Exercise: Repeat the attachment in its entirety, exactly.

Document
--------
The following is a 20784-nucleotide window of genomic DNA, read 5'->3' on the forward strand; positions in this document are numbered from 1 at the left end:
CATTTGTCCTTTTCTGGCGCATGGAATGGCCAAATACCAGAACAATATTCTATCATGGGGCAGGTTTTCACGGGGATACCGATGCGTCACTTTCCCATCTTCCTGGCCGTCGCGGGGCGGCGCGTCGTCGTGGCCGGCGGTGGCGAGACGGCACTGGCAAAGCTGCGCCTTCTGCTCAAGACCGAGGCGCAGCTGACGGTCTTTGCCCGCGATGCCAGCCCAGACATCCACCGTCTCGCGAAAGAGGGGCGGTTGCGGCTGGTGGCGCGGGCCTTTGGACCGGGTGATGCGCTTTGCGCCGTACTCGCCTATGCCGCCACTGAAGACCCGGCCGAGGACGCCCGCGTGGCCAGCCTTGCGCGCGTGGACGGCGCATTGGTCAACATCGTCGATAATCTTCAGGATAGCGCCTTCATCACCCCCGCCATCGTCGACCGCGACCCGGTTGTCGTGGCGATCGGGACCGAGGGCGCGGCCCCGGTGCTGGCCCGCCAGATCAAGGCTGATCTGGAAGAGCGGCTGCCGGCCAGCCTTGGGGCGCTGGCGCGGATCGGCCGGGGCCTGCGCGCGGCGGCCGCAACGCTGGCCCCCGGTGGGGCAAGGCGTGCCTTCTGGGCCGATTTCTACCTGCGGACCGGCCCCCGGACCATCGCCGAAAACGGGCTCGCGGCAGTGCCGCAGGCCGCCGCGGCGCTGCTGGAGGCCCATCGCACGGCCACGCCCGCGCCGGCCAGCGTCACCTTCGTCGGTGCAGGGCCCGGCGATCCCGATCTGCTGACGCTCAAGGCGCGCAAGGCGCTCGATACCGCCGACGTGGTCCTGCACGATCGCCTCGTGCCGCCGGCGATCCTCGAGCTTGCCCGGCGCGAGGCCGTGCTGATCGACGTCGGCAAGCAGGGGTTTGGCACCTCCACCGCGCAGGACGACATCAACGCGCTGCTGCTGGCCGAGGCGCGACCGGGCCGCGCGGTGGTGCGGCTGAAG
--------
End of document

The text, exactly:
The following is a 20784-nucleotide window of genomic DNA, read 5'->3' on the forward strand; positions in this document are numbered from 1 at the left end:
CATTTGTCCTTTTCTGGCGCATGGAATGGCCAAATACCAGAACAATATTCTATCATGGGGCAGGTTTTCACGGGGATACCGATGCGTCACTTTCCCATCTTCCTGGCCGTCGCGGGGCGGCGCGTCGTCGTGGCCGGCGGTGGCGAGACGGCACTGGCAAAGCTGCGCCTTCTGCTCAAGACCGAGGCGCAGCTGACGGTCTTTGCCCGCGATGCCAGCCCAGACATCCACCGTCTCGCGAAAGAGGGGCGGTTGCGGCTGGTGGCGCGGGCCTTTGGACCGGGTGATGCGCTTTGCGCCGTACTCGCCTATGCCGCCACTGAAGACCCGGCCGAGGACGCCCGCGTGGCCAGCCTTGCGCGCGTGGACGGCGCATTGGTCAACATCGTCGATAATCTTCAGGATAGCGCCTTCATCACCCCCGCCATCGTCGACCGCGACCCGGTTGTCGTGGCGATCGGGACCGAGGGCGCGGCCCCGGTGCTGGCCCGCCAGATCAAGGCTGATCTGGAAGAGCGGCTGCCGGCCAGCCTTGGGGCGCTGGCGCGGATCGGCCGGGGCCTGCGCGCGGCGGCCGCAACGCTGGCCCCCGGTGGGGCAAGGCGTGCCTTCTGGGCCGATTTCTACCTGCGGACCGGCCCCCGGACCATCGCCGAAAACGGGCTCGCGGCAGTGCCGCAGGCCGCCGCGGCGCTGCTGGAGGCCCATCGCACGGCCACGCCCGCGCCGGCCAGCGTCACCTTCGTCGGTGCAGGGCCCGGCGATCCCGATCTGCTGACGCTCAAGGCGCGCAAGGCGCTCGATACCGCCGACGTGGTCCTGCACGATCGCCTCGTGCCGCCGGCGATCCTCGAGCTTGCCCGGCGCGAGGCCGTGCTGATCGACGTCGGCAAGCAGGGGTTTGGCACCTCCACCGCGCAGGACGACATCAACGCGCTGCTGCTGGCCGAGGCGCGACCGGGCCGCGCGGTGGTGCGGCTGAAG